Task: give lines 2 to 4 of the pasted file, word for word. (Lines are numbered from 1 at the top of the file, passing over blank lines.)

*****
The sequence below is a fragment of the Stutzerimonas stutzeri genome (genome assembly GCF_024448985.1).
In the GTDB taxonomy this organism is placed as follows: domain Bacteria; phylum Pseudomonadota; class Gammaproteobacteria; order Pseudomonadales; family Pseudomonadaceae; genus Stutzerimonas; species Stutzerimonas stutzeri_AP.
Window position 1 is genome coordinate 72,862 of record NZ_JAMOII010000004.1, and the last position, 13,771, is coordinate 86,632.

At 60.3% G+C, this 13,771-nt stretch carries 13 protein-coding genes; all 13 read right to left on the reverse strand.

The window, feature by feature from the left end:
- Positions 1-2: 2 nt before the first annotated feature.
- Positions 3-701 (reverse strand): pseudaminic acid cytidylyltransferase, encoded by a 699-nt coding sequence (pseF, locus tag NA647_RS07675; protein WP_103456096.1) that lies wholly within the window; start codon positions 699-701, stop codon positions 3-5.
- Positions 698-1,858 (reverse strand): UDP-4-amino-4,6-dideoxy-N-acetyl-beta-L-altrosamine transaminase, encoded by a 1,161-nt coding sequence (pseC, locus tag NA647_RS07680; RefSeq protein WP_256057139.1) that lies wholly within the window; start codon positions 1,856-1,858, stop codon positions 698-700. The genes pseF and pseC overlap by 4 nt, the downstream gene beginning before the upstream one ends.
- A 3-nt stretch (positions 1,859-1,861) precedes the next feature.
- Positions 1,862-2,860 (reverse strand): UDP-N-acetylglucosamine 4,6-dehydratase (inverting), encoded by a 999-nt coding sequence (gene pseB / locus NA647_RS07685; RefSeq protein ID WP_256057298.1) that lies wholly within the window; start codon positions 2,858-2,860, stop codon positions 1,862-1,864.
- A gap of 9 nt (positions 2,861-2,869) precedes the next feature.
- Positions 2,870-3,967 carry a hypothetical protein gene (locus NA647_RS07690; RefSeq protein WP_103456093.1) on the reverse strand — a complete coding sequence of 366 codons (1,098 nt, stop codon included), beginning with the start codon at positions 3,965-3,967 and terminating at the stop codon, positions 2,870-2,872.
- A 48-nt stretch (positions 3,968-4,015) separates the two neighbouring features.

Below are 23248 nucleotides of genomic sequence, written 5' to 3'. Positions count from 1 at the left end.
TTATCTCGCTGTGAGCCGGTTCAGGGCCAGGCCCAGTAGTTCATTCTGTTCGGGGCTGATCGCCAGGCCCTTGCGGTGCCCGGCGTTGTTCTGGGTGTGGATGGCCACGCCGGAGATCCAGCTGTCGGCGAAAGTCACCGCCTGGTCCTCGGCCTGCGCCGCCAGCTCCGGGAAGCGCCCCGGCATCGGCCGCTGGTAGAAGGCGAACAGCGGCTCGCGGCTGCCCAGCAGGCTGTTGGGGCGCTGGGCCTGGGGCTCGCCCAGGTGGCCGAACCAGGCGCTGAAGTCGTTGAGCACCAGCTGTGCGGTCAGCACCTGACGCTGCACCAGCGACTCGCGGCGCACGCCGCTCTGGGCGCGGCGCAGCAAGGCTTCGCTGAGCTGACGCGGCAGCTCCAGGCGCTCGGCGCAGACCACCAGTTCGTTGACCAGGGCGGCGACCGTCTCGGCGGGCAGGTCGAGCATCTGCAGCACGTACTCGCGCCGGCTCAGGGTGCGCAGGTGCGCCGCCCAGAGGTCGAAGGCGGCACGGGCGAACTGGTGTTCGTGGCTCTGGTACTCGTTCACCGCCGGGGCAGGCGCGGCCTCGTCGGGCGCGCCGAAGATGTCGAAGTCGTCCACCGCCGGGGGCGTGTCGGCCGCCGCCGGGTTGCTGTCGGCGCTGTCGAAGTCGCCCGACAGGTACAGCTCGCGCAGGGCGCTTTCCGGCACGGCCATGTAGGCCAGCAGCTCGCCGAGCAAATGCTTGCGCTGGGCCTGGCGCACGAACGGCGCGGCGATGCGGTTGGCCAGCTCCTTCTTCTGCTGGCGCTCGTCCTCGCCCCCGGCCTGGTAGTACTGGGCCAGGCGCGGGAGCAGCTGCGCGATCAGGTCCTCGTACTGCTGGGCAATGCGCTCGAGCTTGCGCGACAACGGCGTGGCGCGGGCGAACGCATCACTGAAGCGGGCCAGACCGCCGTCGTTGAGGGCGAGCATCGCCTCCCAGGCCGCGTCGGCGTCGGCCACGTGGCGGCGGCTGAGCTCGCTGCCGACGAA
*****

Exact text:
In the GTDB taxonomy this organism is placed as follows: domain Bacteria; phylum Pseudomonadota; class Gammaproteobacteria; order Pseudomonadales; family Pseudomonadaceae; genus Stutzerimonas; species Stutzerimonas stutzeri_AP.
Window position 1 is genome coordinate 72,862 of record NZ_JAMOII010000004.1, and the last position, 13,771, is coordinate 86,632.

At 60.3% G+C, this 13,771-nt stretch carries 13 protein-coding genes; all 13 read right to left on the reverse strand.